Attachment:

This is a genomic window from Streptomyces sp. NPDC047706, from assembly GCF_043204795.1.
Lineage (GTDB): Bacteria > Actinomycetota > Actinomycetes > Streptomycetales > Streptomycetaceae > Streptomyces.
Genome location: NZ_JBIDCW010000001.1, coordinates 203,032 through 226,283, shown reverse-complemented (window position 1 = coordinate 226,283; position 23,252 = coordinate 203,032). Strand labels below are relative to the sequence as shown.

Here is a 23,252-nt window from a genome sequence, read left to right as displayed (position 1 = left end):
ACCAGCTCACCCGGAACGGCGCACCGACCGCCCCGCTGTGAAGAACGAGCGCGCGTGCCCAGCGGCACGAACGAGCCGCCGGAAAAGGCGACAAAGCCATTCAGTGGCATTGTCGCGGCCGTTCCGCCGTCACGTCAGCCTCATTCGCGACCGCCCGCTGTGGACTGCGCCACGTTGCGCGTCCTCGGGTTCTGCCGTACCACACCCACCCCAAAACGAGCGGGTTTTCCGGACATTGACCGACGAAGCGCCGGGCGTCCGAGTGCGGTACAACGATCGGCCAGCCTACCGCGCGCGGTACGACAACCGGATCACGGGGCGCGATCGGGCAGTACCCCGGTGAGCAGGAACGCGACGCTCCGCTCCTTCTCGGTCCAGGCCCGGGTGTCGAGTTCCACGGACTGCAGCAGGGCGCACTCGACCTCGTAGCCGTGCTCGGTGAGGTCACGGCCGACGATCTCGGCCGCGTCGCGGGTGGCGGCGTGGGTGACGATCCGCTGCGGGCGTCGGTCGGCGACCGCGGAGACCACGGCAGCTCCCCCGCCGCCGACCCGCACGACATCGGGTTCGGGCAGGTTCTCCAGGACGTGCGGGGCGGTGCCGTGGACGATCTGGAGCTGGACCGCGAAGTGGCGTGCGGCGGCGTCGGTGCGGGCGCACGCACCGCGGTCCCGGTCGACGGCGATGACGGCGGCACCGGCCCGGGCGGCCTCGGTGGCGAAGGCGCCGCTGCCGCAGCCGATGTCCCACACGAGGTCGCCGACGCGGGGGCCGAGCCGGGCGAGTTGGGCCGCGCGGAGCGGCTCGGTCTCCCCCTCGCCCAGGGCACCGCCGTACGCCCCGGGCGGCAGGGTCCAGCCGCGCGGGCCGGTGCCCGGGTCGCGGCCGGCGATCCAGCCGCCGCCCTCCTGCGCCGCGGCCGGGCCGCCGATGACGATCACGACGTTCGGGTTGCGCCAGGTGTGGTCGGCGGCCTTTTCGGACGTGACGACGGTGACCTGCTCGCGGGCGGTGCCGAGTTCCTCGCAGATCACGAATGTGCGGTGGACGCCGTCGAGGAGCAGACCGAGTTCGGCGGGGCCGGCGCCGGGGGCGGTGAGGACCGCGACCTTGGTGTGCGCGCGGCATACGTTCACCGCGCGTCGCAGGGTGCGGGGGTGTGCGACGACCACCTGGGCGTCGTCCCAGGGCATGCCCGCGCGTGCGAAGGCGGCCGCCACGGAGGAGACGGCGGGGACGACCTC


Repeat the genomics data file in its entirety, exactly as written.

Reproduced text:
This is a genomic window from Streptomyces sp. NPDC047706, from assembly GCF_043204795.1.
Lineage (GTDB): Bacteria > Actinomycetota > Actinomycetes > Streptomycetales > Streptomycetaceae > Streptomyces.
Genome location: NZ_JBIDCW010000001.1, coordinates 203,032 through 226,283, shown reverse-complemented (window position 1 = coordinate 226,283; position 23,252 = coordinate 203,032). Strand labels below are relative to the sequence as shown.

Here is a 23,252-nt window from a genome sequence, read left to right as displayed (position 1 = left end):
ACCAGCTCACCCGGAACGGCGCACCGACCGCCCCGCTGTGAAGAACGAGCGCGCGTGCCCAGCGGCACGAACGAGCCGCCGGAAAAGGCGACAAAGCCATTCAGTGGCATTGTCGCGGCCGTTCCGCCGTCACGTCAGCCTCATTCGCGACCGCCCGCTGTGGACTGCGCCACGTTGCGCGTCCTCGGGTTCTGCCGTACCACACCCACCCCAAAACGAGCGGGTTTTCCGGACATTGACCGACGAAGCGCCGGGCGTCCGAGTGCGGTACAACGATCGGCCAGCCTACCGCGCGCGGTACGACAACCGGATCACGGGGCGCGATCGGGCAGTACCCCGGTGAGCAGGAACGCGACGCTCCGCTCCTTCTCGGTCCAGGCCCGGGTGTCGAGTTCCACGGACTGCAGCAGGGCGCACTCGACCTCGTAGCCGTGCTCGGTGAGGTCACGGCCGACGATCTCGGCCGCGTCGCGGGTGGCGGCGTGGGTGACGATCCGCTGCGGGCGTCGGTCGGCGACCGCGGAGACCACGGCAGCTCCCCCGCCGCCGACCCGCACGACATCGGGTTCGGGCAGGTTCTCCAGGACGTGCGGGGCGGTGCCGTGGACGATCTGGAGCTGGACCGCGAAGTGGCGTGCGGCGGCGTCGGTGCGGGCGCACGCACCGCGGTCCCGGTCGACGGCGATGACGGCGGCACCGGCCCGGGCGGCCTCGGTGGCGAAGGCGCCGCTGCCGCAGCCGATGTCCCACACGAGGTCGCCGACGCGGGGGCCGAGCCGGGCGAGTTGGGCCGCGCGGAGCGGCTCGGTCTCCCCCTCGCCCAGGGCACCGCCGTACGCCCCGGGCGGCAGGGTCCAGCCGCGCGGGCCGGTGCCCGGGTCGCGGCCGGCGATCCAGCCGCCGCCCTCCTGCGCCGCGGCCGGGCCGCCGATGACGATCACGACGTTCGGGTTGCGCCAGGTGTGGTCGGCGGCCTTTTCGGACGTGACGACGGTGACCTGCTCGCGGGCGGTGCCGAGTTCCTCGCAGATCACGAATGTGCGGTGGACGCCGTCGAGGAGCAGACCGAGTTCGGCGGGGCCGGCGCCGGGGGCGGTGAGGACCGCGACCTTGGTGTGCGCGCGGCATACGTTCACCGCGCGTCGCAGGGTGCGGGGGTGTGCGACGACCACCTGGGCGTCGTCCCAGGGCATGCCCGCGCGTGCGAAGGCGGCCGCCACGGAGGAGACGGCGGGGACGACCTC